Listening is the new engagement

How can companies be so deaf?  Why is it so difficult for them to listen to their customers? Do they not know that our unhappiness is not good for their business?  Do they not get that partial truths and obfuscation are not good for business? 

Reebok, owned by Adidas, is the most recent example of corporate deafness.  The company believes that the “toning shoe”, with its trademarked EasyTone technology, “promises better legs and a better behind”. Reebok claims that feedback from thousands of women support the claim that these shoes strengthen legs 11% better than regular shoes, and shapes bottoms 28% better than regular shoes.   The company asserts that the testing they conducted proves these results.  Designed essentially to make walking more challenging, these shoes require the leg muscles to work harder – hence the alleged better results.

Not surprisingly, there are customers who do not believe these claims. The US Federal Trade Commission (FTC) initiated an investigation, and found the study results insufficient.  In addition, The National Advertising Division of the Council of Better Business Bureaus found that “the results that suggest potential toning are clearly insufficient to support unequivocal claims that you tighten and tone with EasyTone.” The financial result is that Reebok is set to pay $25 million in customer refunds to the unhappy customers.

There could have been other ways of dealing with unsatisfied customers. Reebok could have convened the customers who were not convinced of the efficacy of the toning shoes, listened to their concerns and criticisms, brought in their technology experts and athletic trainers to explore the different experiences and concerns.  Armed with this knowledge, Reebok could have then altered the product, shifted the advertising or at minimum set up a “tell us what you think” chat room.  Something to acknowledge that there was at least debate about the shoes’ efficacy.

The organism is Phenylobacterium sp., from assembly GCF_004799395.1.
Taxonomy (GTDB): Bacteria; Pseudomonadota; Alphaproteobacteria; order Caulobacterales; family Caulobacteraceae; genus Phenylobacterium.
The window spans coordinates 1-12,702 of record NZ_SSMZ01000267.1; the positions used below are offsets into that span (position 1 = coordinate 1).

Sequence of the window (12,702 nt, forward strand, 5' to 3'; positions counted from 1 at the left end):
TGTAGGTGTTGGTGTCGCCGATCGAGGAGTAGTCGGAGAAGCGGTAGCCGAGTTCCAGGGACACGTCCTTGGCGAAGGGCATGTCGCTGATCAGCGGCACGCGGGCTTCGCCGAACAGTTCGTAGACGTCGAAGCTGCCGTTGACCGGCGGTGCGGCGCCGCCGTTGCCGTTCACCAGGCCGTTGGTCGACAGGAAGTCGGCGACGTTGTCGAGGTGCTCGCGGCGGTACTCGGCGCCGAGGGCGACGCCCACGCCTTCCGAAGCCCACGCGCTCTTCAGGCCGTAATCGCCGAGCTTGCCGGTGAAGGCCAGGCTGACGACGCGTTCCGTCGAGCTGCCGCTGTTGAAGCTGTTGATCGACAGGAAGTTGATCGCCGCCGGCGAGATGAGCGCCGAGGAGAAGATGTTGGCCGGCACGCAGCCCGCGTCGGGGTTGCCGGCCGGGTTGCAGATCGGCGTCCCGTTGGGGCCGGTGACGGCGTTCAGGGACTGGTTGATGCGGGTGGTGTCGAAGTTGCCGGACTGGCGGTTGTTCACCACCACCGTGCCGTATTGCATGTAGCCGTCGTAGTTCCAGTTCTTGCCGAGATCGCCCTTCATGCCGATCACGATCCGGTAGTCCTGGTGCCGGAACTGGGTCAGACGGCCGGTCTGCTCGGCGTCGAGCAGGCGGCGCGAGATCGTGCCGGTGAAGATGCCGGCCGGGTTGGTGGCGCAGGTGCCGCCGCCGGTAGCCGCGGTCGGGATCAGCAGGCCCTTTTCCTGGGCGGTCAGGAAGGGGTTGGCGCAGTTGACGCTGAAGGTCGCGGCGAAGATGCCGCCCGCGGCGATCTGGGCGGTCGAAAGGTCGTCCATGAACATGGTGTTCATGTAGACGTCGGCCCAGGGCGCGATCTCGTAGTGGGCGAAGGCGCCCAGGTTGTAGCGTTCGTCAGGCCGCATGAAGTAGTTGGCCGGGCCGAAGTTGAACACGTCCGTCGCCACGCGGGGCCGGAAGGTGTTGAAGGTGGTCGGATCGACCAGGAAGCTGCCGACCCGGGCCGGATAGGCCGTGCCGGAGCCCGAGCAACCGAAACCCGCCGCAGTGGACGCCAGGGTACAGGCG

How else could this have been dealt with: Reebok might have collaborated with the FTC and disgruntled consumers in structuring research.  Instead of battling competing research findings, Reebok could have worked together with other entities so that they could at least agree on the rigor of the research process.  Or Reebok could have altered the brand positioning away from the “evidence-based claim” of leg toning, to something in the zone of “the shoe that makes it just a little easier to get some exercise”. 

Reebok chose the “we will prove to you we are right” route.  There are certainly good, solid legal reasons for taking this, but from an outsider’s perspective It is difficult to understand how those reasons trumped the dire consequences to reputational equity, credibility and ultimately the company’s financial bottom line.  Now the challenge – and threat – to Reebok is not about the credibility of the claim of what the shoe can or cannot do, it is that Reebok has made it clear it does not listen to, or respect, its consumers.  And that is far more damaging than performance credibility issues. 

Companies have been exhorted for many years to get involved in “stakeholder engagement”.  This is not complicated.  It means talking and listening honestly and openly with people – your employees, customers and partners.  Yes, this requires a hefty degree of honesty and trust, and demands that you genuinely respect the people you are talking with – and not to.  Welcome to any good human relationship; welcome to the world of social networking.  Listening is the new “engagement”. 

Speak to us as if you respect us.  Don’t market questionable falsehoods.  Don’t hide behind legal contortions.  Speak a truth.  That is what will win our respect, loyalty and continued purchase – even when you make mistakes. 

How is this complicated?